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New adaptive material takes inspiration from tears

10 April 2013

A 'tunable' material that takes it cue from the liquid film that coats your eyes, is easily adaptable for a diverse range of applications from textiles to optics.

Adaptive material with tunable transparency and wettability features (photo: Xi Yao)

Imagine a tent that blocks light on a dry and sunny day, and becomes transparent and water-repellent on a dim, rainy day; or highly precise, self-adjusting contact lenses that also clean themselves; or even pipelines that can optimise the rate of flow depending on the volume of fluid coming through them and the external environmental conditions.
 
A team of researchers at the Harvard School of Engineering and Applied Sciences (SEAS) and the Wyss Institute for Biologically Inspired Engineering at Harvard have just moved these notions closer to reality by designing a new kind of adaptive material with 'tunable' transparency and 'wettability' features.
 
“The beauty of this system is that it’s adaptive and multifunctional,” says Professor Joanna Aizenberg of Harvard SEAS and the Wyss Institute.
 
The new material was inspired by dynamic, self-restoring systems in nature, such as the liquid film that coats your eyes. Individual tears join up to form a dynamic liquid film with an obviously significant optical function that maintains clarity, while keeping the eye moist, protecting it against dust and bacteria, and helping to transport away any wastes.
 
The bio-inspired material is a continuous liquid film that coats, and is infused in, an elastic porous substrate. It is based on a core concept: any deformation of the substrate, such as stretching, poking, or swelling, changes the size of the pores, which causes the liquid surface to change its shape.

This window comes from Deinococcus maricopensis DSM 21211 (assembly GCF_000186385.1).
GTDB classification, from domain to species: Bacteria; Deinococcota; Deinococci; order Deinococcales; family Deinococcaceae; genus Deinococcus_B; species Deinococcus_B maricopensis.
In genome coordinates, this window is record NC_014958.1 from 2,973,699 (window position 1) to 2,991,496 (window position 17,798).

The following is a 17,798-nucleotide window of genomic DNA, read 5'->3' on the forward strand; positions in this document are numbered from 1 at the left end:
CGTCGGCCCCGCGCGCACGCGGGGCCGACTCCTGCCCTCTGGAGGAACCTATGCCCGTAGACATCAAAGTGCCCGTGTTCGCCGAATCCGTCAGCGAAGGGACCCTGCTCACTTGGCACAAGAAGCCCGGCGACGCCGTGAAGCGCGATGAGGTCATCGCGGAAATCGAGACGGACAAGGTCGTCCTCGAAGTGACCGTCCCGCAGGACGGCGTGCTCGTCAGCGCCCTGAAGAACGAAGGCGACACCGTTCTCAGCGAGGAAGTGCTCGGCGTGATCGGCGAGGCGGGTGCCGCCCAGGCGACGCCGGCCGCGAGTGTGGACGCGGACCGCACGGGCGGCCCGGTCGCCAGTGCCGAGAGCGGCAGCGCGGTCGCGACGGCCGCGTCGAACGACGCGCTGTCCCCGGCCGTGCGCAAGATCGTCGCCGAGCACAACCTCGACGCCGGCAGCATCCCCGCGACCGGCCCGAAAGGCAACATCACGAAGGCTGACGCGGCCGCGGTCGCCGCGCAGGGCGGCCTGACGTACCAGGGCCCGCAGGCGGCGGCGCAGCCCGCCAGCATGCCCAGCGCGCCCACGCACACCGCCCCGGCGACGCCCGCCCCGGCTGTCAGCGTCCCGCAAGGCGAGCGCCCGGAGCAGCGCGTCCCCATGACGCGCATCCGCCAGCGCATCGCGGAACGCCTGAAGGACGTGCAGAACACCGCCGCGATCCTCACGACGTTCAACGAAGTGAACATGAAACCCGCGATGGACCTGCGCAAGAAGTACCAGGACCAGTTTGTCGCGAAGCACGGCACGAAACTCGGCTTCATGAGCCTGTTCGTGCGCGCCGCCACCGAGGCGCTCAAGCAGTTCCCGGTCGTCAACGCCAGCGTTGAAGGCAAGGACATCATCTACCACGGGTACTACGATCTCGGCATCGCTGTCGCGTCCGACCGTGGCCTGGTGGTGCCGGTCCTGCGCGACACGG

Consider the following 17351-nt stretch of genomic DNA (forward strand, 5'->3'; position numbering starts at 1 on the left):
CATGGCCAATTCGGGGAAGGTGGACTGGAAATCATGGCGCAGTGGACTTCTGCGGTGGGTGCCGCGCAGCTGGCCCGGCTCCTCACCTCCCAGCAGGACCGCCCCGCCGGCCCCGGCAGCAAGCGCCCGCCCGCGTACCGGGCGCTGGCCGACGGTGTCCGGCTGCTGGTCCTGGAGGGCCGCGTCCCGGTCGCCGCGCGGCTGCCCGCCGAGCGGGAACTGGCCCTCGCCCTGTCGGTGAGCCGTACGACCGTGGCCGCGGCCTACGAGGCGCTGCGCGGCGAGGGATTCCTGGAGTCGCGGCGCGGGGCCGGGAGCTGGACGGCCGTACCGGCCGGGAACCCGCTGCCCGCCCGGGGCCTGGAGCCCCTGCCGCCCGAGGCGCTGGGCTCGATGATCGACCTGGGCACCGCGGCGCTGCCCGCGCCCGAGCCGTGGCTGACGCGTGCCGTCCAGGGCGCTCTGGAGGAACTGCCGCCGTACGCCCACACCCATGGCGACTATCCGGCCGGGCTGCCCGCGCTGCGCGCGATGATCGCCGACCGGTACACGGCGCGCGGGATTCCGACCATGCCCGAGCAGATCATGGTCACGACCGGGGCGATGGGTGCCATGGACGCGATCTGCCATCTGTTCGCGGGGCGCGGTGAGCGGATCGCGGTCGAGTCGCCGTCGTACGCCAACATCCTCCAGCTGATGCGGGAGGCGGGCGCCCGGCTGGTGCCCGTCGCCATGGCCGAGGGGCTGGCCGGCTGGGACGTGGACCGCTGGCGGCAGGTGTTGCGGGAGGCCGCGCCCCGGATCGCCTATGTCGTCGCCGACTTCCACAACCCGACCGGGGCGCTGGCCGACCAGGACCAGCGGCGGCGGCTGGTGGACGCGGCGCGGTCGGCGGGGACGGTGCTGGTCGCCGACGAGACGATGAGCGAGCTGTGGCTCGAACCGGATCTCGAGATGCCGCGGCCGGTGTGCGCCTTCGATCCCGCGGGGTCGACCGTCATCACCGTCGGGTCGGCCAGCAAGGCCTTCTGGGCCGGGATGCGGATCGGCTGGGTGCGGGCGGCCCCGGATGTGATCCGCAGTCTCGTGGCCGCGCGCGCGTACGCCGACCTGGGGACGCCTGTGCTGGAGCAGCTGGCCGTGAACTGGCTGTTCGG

With this design architecture in place, the team has thus far demonstrated the ability to dynamically and precisely control two key functions: transparency and wettability, reports Xi Yao, a postdoctoral fellow at Harvard SEAS and the Wyss Institute.
 
Sitting at rest, the material is smooth, clear and flat; droplets of water or oil on its surface flow freely off. Stretching the material makes the fluid surface rougher, and this makes it opaque. Significantly, however, it makes every droplet of oil or water that is placed on it to start and stop in a fully reversible manner.

The researchers claim that this capability is far superior to the 'switchable wettability' of other adaptive materials, which simply switch between two states — from hydrophobic to hydrophilic.

“In addition to transparency and wettability, we can fine-tune basically anything that would respond to a change in surface topography, such as adhesive or anti-fouling behaviour,” Yao explains.

They can also design the porous elastic solid such that it responds dynamically to temperature, light, magnetic or electric fields, chemical signals, pressure, or other environmental conditions, he said.
 
The material is a next generation development of a materials platform that Aizenberg pioneered a few years ago called SLIPS (Slippery Liquid-Infused Porous Surfaces). SLIPS is a coating that repels just about anything with which it comes into contact — from oil to water and blood.
 
But whereas SLIPS is a liquid-infused rigid porous surface, the new material is a liquid-infused elastic porous surface, which is what allows for the fine control over so many adaptive responses above and beyond its ability to repel a wide range of substances.

According to Aizenberg, a whole range of surface properties can now be tuned, or switched on and off on demand, through stimulus-induced deformation of the elastic material.
 
The researchers anticipate that the new material could find applications in a diverse range of industries, including oil and gas pipelines, microfluidic and optical systems, building construction, and textiles.


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